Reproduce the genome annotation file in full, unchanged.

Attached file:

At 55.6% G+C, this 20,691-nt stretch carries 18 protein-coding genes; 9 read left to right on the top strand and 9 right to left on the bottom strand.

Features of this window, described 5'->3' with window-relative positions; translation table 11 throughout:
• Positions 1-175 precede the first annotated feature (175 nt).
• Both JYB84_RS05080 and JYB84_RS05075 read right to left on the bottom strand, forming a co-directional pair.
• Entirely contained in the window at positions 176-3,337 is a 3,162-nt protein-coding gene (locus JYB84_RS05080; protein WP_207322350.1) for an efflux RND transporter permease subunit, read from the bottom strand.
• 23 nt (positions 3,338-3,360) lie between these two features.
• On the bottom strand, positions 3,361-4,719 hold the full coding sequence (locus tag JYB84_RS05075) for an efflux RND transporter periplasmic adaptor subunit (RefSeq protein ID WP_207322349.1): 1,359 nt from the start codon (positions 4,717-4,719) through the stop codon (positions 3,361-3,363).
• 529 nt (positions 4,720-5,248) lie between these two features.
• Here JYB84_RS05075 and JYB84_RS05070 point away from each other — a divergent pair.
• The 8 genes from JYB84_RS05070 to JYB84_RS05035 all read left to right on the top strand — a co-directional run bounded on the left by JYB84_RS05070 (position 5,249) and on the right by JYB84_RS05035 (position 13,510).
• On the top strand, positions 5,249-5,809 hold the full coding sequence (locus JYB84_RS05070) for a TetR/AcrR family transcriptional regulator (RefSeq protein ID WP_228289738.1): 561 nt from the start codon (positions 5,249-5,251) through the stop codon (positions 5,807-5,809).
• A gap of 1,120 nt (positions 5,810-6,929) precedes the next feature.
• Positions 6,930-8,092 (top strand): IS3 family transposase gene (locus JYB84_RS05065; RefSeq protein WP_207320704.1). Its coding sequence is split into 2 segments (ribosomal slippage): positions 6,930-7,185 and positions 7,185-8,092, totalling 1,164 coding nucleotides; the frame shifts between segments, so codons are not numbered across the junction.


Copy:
At 55.6% G+C, this 20,691-nt stretch carries 18 protein-coding genes; 9 read left to right on the top strand and 9 right to left on the bottom strand.

Features of this window, described 5'->3' with window-relative positions; translation table 11 throughout:
• Positions 1-175 precede the first annotated feature (175 nt).
• Both JYB84_RS05080 and JYB84_RS05075 read right to left on the bottom strand, forming a co-directional pair.
• Entirely contained in the window at positions 176-3,337 is a 3,162-nt protein-coding gene (locus JYB84_RS05080; protein WP_207322350.1) for an efflux RND transporter permease subunit, read from the bottom strand.
• 23 nt (positions 3,338-3,360) lie between these two features.
• On the bottom strand, positions 3,361-4,719 hold the full coding sequence (locus tag JYB84_RS05075) for an efflux RND transporter periplasmic adaptor subunit (RefSeq protein ID WP_207322349.1): 1,359 nt from the start codon (positions 4,717-4,719) through the stop codon (positions 3,361-3,363).
• 529 nt (positions 4,720-5,248) lie between these two features.
• Here JYB84_RS05075 and JYB84_RS05070 point away from each other — a divergent pair.
• The 8 genes from JYB84_RS05070 to JYB84_RS05035 all read left to right on the top strand — a co-directional run bounded on the left by JYB84_RS05070 (position 5,249) and on the right by JYB84_RS05035 (position 13,510).
• On the top strand, positions 5,249-5,809 hold the full coding sequence (locus JYB84_RS05070) for a TetR/AcrR family transcriptional regulator (RefSeq protein ID WP_228289738.1): 561 nt from the start codon (positions 5,249-5,251) through the stop codon (positions 5,807-5,809).
• A gap of 1,120 nt (positions 5,810-6,929) precedes the next feature.
• Positions 6,930-8,092 (top strand): IS3 family transposase gene (locus JYB84_RS05065; RefSeq protein WP_207320704.1). Its coding sequence is split into 2 segments (ribosomal slippage): positions 6,930-7,185 and positions 7,185-8,092, totalling 1,164 coding nucleotides; the frame shifts between segments, so codons are not numbered across the junction.